People in recovery are often careful about the choices they make. They know firsthand how a single bad decision can affect their lives. We often hear words like “vigilance” in our banter.
Some people have drawn clear lines. Things are very black and white to them. Others enjoy a little more gray and the lines are case-by-case.
Sometimes I get questions like, “There’s a great job opportunity in Fells Point — should I take it?” “Should I date so-and-so?” “There’s a happy hour networking event after work — should I go?” These are all questions that have to do with a line that isn’t always clear. They have to do with a sense of potential risk to their recovery.
Usually these questions involve the three things we’re often told to be wary of: People, places, and things. Potential triggers.
Since people need to draw their own lines and make their own decisions, the way I usually answer these questions is with another question:
Is it a wing or a weight? For you. Is it a wing or a weight?
Will this move help me fly or drag me down? That’s a question only you can answer. I can’t answer it for you. You may ask a sponsor or a recovery coach but at the end of the day, the choice rests with you. If you have the indispensable value of truth to self, you’ll know what’s best for you.
I know a pro skater in recovery. He decided that he can still skate for Van’s Warped Tour. He knows the kind of environment it is. But he feels he’s comfortable enough in his recovery to be an influencer in that environment, and for him it’s not an active threat to his recovery. I also know others who had to leave certain environments all together because they didn’t feel it would be conducive to their recovery. Everyone’s different.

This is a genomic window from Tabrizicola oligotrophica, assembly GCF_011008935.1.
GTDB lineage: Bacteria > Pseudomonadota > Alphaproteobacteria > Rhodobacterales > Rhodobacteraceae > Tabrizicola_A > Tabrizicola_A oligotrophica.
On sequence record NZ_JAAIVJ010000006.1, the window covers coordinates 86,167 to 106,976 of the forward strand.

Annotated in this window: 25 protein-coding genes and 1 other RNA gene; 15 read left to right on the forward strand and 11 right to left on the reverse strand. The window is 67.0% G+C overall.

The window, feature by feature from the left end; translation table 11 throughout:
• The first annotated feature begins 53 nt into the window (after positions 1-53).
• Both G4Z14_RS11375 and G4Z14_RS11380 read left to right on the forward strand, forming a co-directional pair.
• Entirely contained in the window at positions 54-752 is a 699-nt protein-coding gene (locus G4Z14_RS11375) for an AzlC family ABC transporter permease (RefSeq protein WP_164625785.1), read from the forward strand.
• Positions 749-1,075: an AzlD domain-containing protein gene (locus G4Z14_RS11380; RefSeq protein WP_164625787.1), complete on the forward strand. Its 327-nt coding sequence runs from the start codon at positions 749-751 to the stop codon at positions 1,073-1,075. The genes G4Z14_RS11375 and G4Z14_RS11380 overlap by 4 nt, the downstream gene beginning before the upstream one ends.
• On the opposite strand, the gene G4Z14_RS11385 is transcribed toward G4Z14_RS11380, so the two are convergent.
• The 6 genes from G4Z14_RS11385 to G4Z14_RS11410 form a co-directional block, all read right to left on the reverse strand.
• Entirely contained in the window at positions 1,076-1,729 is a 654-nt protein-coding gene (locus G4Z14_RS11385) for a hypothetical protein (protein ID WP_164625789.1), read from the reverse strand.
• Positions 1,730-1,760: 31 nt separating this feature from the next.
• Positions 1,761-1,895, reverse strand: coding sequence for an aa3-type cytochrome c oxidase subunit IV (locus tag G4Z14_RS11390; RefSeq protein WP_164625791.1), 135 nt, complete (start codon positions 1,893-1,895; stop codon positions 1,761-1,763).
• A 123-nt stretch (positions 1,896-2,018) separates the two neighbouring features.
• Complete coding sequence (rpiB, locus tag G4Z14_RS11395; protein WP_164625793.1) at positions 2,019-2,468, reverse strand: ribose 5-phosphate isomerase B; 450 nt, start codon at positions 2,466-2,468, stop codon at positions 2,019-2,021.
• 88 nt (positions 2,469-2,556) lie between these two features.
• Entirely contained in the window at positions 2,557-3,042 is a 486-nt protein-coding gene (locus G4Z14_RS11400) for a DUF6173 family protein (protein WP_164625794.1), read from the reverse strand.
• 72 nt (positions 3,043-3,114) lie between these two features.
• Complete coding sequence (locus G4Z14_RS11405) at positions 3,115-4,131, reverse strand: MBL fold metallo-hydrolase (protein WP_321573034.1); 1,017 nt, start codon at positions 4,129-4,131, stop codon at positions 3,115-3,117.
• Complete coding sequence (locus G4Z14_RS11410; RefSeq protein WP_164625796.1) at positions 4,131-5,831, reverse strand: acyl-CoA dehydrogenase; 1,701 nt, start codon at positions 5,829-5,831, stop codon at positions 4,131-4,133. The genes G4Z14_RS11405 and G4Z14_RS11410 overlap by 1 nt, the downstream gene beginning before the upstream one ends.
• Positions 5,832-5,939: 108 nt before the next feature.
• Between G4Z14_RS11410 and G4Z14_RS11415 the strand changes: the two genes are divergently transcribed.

So the question we have to ask ourselves is, Is it a wing or a weight? Now apply that question to the three categories I mentioned: People, places, and things.
People. There are some people that just aren’t good for my recovery. They would weigh me down. So I choose to either limit exposure to them or in some cases, disassociate altogether. Yet there are those who are crucial to my life. They help me fly. I fly with them. Or maybe there’s a hottie that wants to date you. Is he a wing or a weight? That’s a tough one for a lot of people.
Places. For some people, certain places bring a flood of feelings and triggers that drag them down. If not into relapse, these places may simply depress them. Sounds like a weight to me. Other places fire me up. They instill confidence and feelings of happiness. It’s a wing. It’s a win.
Things. Like material things or money or songs or certain opportunities. Job opportunities is a big question that seems to constantly reach my ears. Again: Is it a wing or a weight?
One of the things that I love about recovery community is that we have a network of people who will stand with us no matter what path we take. There is dignity in that. No judgment and always help if we fall.
Is it a wing or a weight? I hope you fly well today!
Source: Impact Recovery